We prove that the observable telegraph signal accompanying the bistability in the photon-blockade-breakdown regime of the driven and lossy Jaynes–Cummings model is the finite-size precursor of what in the thermodynamic limit is a genuine first-order phase transition. We construct a finite-size scaling of the system parameters to a well-defined thermodynamic limit, in which the system remains the same microscopic system, but the telegraph signal becomes macroscopic both in its timescale and intensity. The existence of such a finite-size scaling completes and justifies the classification of the photon-blockade-breakdown effect as a first-order dissipative quantum phase transition.
Bistability in certain small quantum systems has been identified as signature of first order quantum phase transitions, however, this identification is problematic: a randomly switching telegraph signal between two well-resolved attractors can also be observed in quantum dynamics distinct from phase transitions. For example, the famous electron-shelving scheme – used in atomic clocks or for qubit measurement in ion-trap quantum computers – produces a similar signal without any connection to phase transitions.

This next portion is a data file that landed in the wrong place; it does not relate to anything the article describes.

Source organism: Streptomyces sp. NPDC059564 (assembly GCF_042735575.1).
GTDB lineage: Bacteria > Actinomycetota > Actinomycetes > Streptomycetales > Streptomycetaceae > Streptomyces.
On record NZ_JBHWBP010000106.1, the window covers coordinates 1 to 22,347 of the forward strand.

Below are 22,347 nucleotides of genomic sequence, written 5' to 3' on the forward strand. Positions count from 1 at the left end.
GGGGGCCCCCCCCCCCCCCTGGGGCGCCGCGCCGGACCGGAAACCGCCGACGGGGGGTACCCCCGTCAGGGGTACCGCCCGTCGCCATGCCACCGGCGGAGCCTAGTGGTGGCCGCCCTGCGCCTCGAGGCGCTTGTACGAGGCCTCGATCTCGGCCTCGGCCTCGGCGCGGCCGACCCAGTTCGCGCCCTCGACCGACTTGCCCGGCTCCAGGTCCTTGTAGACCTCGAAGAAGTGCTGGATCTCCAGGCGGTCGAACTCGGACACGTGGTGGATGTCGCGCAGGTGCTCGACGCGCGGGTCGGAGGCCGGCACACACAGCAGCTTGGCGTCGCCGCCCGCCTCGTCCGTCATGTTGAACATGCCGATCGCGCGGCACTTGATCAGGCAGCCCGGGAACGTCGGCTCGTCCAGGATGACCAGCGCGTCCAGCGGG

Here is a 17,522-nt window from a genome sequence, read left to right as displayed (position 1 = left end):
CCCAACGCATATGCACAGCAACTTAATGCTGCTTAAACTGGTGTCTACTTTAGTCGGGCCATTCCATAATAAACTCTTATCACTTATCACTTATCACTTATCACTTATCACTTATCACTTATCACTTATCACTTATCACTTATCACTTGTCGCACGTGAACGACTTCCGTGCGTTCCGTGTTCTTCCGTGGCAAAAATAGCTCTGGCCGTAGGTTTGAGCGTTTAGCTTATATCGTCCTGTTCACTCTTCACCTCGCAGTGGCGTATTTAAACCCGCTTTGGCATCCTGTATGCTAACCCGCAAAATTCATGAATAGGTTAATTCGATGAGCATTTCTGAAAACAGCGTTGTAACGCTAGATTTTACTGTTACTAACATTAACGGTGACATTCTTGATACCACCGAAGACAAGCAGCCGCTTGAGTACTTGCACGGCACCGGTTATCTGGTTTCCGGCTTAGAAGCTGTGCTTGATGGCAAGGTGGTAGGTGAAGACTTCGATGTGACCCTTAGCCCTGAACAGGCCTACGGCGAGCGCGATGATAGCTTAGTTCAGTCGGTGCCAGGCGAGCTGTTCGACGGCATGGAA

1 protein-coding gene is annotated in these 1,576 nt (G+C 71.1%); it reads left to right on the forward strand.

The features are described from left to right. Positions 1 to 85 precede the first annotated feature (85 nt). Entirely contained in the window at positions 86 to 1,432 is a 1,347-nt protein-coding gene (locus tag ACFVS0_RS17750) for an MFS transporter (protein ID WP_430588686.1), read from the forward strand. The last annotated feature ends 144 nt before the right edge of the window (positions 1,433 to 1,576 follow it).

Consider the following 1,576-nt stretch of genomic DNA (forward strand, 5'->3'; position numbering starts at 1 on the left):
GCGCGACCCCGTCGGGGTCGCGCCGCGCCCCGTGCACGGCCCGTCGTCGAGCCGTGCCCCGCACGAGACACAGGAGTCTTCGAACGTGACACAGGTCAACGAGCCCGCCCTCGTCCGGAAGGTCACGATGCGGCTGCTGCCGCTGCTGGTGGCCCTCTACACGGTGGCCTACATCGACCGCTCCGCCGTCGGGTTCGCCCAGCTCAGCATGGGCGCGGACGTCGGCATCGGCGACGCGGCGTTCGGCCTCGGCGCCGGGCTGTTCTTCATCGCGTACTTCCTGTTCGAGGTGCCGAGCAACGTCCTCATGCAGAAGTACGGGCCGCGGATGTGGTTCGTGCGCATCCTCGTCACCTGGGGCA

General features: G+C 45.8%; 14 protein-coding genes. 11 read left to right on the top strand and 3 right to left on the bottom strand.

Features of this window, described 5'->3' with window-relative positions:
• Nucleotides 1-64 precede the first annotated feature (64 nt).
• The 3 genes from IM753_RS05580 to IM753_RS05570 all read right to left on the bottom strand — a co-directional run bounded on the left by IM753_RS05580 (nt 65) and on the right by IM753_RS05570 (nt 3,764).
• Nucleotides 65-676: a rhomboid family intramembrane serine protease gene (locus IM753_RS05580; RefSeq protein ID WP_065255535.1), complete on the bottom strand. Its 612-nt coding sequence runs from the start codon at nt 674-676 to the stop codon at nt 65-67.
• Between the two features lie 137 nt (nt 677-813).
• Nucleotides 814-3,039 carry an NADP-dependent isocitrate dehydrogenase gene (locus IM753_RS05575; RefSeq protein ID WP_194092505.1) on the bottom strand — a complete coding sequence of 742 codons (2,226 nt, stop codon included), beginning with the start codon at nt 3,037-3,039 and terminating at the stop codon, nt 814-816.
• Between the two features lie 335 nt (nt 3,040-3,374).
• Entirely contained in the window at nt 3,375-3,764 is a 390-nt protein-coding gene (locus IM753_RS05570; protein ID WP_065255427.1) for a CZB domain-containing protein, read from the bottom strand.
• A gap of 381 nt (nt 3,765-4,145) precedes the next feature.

There is a missing element to support the interpretation of bistability as a first-order quantum phase transition: it must be shown that bistability is only a finite-size effect, and there exists an idealized thermodynamic limit, where temporal bistability is replaced by hysteresis. This idealized thermodynamic limit can be introduced such that the physical system remains a small quantum system with a few degrees of freedom, that is, the passage to the thermodynamic limit does not involve a quantum-to-classical transition. In this paper, we present a prototype of this procedure by constructing a finite-size scaling for the recently-observed photon-blockade-breakdown effect to justify its classification as a first-order dissipative quantum phase transition.
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